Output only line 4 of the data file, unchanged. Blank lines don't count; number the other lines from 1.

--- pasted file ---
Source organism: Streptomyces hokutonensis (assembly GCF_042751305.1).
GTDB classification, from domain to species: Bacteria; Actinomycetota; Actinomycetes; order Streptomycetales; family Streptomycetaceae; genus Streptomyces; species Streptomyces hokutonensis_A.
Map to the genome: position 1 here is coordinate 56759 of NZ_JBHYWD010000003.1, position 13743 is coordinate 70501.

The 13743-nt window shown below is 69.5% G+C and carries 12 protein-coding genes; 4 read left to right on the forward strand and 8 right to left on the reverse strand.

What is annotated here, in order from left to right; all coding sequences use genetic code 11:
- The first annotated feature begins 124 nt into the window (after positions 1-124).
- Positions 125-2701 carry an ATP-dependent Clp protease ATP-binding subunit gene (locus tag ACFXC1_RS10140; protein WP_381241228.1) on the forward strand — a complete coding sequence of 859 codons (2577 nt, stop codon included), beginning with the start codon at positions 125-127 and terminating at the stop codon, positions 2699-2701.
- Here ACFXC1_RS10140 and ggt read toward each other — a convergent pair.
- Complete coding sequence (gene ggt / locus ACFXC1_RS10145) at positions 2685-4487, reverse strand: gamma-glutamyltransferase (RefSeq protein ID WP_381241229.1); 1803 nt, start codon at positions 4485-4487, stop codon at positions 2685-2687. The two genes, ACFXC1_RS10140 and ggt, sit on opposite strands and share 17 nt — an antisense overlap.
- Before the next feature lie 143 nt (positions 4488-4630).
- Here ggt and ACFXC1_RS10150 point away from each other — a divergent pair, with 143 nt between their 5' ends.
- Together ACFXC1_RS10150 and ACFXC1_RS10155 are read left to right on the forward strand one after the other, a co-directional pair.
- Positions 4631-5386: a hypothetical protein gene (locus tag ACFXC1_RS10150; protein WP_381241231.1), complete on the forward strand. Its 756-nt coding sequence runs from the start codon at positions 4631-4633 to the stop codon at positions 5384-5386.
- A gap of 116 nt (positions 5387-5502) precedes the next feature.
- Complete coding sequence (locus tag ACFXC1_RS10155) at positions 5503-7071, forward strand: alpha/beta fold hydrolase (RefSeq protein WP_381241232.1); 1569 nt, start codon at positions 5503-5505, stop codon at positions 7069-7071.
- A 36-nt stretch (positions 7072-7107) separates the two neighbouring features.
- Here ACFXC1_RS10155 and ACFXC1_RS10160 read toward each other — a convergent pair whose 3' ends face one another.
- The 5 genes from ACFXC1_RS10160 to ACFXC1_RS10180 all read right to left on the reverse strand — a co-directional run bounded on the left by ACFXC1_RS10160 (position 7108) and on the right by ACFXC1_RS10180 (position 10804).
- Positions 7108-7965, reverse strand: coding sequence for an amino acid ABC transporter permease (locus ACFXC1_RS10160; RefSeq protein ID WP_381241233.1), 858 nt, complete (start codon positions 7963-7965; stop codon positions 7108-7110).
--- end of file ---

The 13743-nt window shown below is 69.5% G+C and carries 12 protein-coding genes; 4 read left to right on the forward strand and 8 right to left on the reverse strand.